U.S. President Joe Biden interacts with Canadian Prime Minister Justin Trudeau at the House of Commons of Canada, in Ottawa, Ontario, Canada, March 24, 2023.
Blair Gable | Reuters
President Joe Biden and Canadian Prime Minister Justin Trudeau aimed to show the strength of their democratic alliance during a meeting in Canada, days after Chinese President Xi Jinping and Russian President Vladimir Putin underscored the growing ties between their countries in Moscow.
Both Biden and Trudeau stressed their unwavering commitment to Ukraine and the NATO alliance as Kyiv tries to repel Russia’s invasion.
The two leaders individually addressed Canada’s Parliament on Friday afternoon, stressing the strong bonds between the two countries amid several international threats.
“Americans and Canadians are two people, two countries, in my view, sharing one heart,” Biden said. “It’s a personal connection: No two nations on Earth are bound by such close ties — friendship, family, commerce and cultures.”
Trudeau quoted former President Ronald Reagan who said in a 1987 speech to the Canadian Parliament that the U.S.-Canada border is “a meeting place rather than a dividing line.”
“More than 30 years later, our border is no longer just the place where we meet each other,” Trudeau said. “This is the place where we will meet the moment; it’s the place where we will meet the future.”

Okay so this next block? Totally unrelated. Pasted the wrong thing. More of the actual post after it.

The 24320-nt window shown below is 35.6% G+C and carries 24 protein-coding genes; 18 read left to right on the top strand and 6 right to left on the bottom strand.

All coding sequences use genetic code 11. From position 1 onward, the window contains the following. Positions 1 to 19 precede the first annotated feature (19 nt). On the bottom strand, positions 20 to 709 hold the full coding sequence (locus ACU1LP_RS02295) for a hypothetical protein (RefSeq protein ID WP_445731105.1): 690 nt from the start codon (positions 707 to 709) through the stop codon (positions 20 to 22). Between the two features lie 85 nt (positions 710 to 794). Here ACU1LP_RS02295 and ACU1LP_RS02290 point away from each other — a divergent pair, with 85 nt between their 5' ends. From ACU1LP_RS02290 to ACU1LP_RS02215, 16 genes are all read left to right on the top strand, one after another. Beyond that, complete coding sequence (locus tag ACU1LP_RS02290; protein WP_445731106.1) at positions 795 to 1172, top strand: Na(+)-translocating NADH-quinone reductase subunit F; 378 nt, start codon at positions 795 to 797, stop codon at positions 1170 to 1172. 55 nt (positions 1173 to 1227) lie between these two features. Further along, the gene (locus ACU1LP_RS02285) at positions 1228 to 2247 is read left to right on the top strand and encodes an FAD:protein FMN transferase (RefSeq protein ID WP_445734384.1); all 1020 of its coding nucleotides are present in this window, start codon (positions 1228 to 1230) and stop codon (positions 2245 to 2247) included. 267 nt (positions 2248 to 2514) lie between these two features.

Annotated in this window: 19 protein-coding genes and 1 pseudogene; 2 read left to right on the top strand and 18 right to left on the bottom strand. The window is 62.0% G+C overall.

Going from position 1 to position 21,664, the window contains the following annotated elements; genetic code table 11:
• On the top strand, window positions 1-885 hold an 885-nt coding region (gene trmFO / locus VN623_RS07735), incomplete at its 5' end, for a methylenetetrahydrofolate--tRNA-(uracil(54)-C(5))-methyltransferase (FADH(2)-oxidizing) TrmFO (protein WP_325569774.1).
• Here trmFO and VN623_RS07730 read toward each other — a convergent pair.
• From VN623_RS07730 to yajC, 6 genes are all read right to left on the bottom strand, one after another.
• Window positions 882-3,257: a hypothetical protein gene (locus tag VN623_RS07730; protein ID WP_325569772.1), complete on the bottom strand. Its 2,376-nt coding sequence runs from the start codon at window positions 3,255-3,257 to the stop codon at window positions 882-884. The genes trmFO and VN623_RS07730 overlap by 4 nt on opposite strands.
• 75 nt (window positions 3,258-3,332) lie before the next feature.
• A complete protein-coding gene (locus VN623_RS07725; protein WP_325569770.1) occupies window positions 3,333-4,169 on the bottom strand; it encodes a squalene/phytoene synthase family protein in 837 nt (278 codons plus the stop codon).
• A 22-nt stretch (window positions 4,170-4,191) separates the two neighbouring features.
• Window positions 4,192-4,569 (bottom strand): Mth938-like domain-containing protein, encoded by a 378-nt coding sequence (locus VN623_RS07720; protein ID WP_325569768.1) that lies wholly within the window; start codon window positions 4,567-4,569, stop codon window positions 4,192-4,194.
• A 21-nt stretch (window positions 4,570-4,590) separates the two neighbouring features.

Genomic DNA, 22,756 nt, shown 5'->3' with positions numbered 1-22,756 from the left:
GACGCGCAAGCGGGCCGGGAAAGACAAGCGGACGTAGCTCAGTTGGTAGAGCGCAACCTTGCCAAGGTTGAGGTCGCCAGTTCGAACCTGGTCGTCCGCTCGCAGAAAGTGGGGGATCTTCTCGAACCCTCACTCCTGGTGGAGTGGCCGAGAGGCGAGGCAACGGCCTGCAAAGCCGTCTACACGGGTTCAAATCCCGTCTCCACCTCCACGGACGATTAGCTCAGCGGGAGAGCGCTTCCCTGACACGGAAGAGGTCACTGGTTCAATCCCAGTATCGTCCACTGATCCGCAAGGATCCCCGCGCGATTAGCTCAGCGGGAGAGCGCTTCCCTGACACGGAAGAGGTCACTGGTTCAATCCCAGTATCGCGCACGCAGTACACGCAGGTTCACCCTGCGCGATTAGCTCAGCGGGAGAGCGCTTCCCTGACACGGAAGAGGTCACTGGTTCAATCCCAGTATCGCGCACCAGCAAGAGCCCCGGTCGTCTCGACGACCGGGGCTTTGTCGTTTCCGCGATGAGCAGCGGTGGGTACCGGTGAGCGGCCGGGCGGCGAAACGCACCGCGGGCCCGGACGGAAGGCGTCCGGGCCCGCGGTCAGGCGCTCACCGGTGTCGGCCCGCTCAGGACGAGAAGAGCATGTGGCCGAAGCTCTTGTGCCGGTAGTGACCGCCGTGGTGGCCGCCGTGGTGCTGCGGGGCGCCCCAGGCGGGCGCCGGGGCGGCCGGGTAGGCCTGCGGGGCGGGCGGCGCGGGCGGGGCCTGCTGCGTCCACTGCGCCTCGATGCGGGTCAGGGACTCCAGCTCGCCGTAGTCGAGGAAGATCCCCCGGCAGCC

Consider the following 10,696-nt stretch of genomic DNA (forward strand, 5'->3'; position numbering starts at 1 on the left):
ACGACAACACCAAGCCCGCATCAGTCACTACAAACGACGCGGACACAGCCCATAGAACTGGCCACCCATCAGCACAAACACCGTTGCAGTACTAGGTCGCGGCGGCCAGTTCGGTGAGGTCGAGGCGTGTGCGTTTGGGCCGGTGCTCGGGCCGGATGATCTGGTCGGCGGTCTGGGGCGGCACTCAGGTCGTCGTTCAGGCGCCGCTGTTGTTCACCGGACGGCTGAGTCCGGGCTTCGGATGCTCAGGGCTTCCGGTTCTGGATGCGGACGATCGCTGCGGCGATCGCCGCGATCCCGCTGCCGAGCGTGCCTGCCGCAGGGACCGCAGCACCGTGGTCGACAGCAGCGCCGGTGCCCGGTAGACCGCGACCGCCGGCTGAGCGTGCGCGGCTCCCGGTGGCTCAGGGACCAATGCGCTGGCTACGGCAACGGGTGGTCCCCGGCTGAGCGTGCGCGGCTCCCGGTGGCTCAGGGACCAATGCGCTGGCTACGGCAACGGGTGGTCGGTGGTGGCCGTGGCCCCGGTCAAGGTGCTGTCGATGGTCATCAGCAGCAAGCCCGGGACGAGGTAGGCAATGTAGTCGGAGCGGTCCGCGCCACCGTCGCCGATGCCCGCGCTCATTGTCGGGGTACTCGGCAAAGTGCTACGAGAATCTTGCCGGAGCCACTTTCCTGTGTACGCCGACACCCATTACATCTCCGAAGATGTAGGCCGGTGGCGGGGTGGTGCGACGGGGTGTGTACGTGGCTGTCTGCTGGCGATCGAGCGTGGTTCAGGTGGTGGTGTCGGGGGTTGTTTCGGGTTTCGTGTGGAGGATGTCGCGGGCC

Concerns over China and Russia are top of mind for both leaders at Biden’s visit. Days earlier, Putin and Xi announced that their partnership would help bring about a new world order led by China and Russia.
The White House wants Canada to invest more money into the NORAD early-warning system, which the administration feels is imperative following the Chinese spy balloon incident earlier this year.
The Biden administration is also looking for its Canadian allies to take a greater role in helping to stabilize Haiti as gang violence rises. Trudeau conversely is seeking more help stagnating the flow of migrants entering from the U.S.
In his speech, Biden announced the creation of a new global coalition led by the United States and Canada to address the opioid epidemic, particularly the rise of fentanyl deaths.
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